I finished up River of Stars last night. I highly recommend it to authors and readers both – Guy Gavriel Kay has a distinctive, and very well-crafted style, and I love to read the work of those who use language in new and interesting ways. I am in a strange subset of those who have not read a great part of GGK’s earlier works, so my review, unlike many others, will not focus on a comparison.
What I enjoyed: Without spoiling too much, the story focuses on the interweaving between past legends, current events, and future legends. Our main narrators are, by and large, figures whose stories will be written in legend, and they have a sense of this: they wonder how history will portray them, understand the larger moral implications of their actions, and, in a very human way, both believe passionately in their destinies and doubt themselves utterly. The narration follows the defining moments of their lives, both in terms of events and in terms of thoughts, and the writing style echoes this: lyrical, stream-of-consciousness. Kay does, in my opinion, an exquisite job of placing us in the viewpoint of the narrator. The book is worth reading for this alone.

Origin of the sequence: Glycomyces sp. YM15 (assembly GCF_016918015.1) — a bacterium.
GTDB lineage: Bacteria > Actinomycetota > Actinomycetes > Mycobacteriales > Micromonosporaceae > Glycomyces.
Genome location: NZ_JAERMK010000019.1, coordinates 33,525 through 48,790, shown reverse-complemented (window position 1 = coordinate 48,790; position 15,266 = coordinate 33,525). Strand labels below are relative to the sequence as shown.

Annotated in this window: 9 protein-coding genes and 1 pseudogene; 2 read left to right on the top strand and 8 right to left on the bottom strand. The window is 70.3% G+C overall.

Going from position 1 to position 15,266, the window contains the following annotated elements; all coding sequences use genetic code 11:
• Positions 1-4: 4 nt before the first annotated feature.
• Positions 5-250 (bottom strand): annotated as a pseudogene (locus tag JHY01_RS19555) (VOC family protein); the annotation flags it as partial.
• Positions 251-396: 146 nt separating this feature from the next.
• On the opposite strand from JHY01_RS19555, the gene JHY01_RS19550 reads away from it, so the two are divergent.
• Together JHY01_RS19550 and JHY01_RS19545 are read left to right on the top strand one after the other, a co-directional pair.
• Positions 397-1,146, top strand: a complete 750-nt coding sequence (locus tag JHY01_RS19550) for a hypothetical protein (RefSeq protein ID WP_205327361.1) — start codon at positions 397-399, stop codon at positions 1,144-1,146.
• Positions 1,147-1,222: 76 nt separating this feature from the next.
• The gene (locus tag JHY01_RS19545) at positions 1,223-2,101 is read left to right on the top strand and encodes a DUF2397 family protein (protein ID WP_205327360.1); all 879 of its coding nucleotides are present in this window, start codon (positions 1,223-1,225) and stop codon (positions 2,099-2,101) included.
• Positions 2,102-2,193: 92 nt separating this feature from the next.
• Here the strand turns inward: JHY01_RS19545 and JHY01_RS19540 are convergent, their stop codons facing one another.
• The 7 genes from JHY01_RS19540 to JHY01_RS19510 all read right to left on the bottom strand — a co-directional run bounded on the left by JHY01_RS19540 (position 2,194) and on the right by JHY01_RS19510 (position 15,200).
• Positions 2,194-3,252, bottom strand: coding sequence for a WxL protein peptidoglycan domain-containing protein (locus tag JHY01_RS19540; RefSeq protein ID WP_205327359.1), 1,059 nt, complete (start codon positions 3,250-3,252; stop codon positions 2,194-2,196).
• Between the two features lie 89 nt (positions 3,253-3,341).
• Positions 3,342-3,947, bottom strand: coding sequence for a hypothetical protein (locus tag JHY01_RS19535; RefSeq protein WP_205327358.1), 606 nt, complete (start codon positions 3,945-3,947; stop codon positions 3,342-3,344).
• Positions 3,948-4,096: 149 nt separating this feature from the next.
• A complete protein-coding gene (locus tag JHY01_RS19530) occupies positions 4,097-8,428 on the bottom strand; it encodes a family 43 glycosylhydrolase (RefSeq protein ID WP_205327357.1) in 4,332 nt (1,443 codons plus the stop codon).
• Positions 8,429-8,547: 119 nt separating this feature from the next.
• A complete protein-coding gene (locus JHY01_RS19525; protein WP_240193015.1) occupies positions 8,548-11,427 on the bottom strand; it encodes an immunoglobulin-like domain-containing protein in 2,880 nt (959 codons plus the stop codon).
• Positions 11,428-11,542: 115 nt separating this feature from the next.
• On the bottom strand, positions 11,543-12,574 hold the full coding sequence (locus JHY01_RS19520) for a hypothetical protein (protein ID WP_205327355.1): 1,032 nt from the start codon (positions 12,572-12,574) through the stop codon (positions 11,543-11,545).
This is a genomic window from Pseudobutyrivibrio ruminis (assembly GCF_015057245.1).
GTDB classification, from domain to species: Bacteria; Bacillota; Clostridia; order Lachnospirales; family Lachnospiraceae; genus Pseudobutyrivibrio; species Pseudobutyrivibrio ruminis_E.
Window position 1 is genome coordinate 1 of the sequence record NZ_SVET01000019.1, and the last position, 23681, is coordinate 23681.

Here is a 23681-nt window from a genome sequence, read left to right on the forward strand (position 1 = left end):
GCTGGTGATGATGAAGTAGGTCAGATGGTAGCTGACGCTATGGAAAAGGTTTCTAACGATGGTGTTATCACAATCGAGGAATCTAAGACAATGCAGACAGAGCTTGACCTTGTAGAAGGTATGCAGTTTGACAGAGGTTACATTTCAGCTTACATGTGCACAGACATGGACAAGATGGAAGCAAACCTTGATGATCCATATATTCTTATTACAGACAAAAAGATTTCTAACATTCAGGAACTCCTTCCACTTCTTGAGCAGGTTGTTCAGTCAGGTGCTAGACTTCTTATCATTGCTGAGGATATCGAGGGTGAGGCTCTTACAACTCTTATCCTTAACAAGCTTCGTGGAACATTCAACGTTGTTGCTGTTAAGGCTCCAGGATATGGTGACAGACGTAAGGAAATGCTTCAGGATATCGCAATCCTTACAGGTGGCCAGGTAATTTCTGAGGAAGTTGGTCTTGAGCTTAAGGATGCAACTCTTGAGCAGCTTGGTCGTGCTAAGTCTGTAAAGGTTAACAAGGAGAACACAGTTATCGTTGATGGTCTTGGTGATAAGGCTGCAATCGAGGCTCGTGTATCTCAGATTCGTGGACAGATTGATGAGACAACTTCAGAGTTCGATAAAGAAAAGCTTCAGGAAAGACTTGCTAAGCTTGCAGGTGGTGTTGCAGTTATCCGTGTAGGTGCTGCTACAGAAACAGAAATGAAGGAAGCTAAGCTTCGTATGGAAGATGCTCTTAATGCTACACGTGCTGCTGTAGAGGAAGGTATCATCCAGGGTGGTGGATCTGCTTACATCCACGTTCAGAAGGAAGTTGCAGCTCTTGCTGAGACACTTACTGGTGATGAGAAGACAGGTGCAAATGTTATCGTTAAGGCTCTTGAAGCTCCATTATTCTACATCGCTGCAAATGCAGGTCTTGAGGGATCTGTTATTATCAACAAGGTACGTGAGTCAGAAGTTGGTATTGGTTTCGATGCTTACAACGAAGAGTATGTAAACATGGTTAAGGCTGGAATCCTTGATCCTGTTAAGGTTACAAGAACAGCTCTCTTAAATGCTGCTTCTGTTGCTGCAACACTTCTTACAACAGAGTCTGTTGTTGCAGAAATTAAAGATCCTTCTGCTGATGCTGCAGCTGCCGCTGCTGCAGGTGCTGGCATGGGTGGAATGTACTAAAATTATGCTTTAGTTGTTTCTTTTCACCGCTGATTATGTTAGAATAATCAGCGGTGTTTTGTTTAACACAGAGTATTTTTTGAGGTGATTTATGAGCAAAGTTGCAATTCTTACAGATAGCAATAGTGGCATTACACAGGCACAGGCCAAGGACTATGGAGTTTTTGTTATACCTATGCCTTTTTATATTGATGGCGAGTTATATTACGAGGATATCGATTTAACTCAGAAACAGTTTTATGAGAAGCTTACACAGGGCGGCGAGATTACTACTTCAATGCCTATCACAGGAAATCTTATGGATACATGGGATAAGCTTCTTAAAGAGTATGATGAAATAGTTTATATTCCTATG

Further, Kay has described the world of Kitai excellently through a patchwork of vignettes from the perspective of minor characters. With protagonists that are so influenced by the social norms of the world around them, this style of world-building is an elegant way to frame our heroes’ fears and motivations.
What I enjoyed less: Plot and pacing. If there is one flaw to River of Stars, it is the plot arc – and to be honest, I am not sure I can think of it, unequivocally, as a flaw (more on that in a moment). Kay speaks in the epilogue about the liberties he took with a particular set of historical events, compressing the stream of events and shifting things around somewhat, but the plot still meanders somewhat. In a very broad sense, it follows the traditional fight arc, but there are times when, chapter by chapter, it seems to be in a holding pattern. On the other hand, this wandering, this back and forth, this unclear path to success – all of it serves to provide doubt and fear to our heroes, and that is the piece of the book I most enjoyed.
Overall: I highly recommend this book. It is a true joy to read. More, I get the sense that the author truly loved this book. I can find no better way to describe it: he crafted every word of it. The whole book breathes love, as one might find with a little wood carving or a baby’s quilt. And that was beautiful to see.
And now, gentle readers, I am off to go running, and to think on what I have read. River of Stars. You should read it!